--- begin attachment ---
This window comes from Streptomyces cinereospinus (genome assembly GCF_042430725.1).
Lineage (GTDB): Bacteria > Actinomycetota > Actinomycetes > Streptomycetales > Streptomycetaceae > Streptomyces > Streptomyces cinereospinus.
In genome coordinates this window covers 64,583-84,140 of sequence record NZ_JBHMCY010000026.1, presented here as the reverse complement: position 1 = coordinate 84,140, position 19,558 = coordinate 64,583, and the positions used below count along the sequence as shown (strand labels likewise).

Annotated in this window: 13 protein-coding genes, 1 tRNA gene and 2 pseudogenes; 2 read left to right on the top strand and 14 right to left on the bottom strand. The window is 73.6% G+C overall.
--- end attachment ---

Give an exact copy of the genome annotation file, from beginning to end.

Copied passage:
This window comes from Streptomyces cinereospinus (genome assembly GCF_042430725.1).
Lineage (GTDB): Bacteria > Actinomycetota > Actinomycetes > Streptomycetales > Streptomycetaceae > Streptomyces > Streptomyces cinereospinus.
In genome coordinates this window covers 64,583-84,140 of sequence record NZ_JBHMCY010000026.1, presented here as the reverse complement: position 1 = coordinate 84,140, position 19,558 = coordinate 64,583, and the positions used below count along the sequence as shown (strand labels likewise).

Annotated in this window: 13 protein-coding genes, 1 tRNA gene and 2 pseudogenes; 2 read left to right on the top strand and 14 right to left on the bottom strand. The window is 73.6% G+C overall.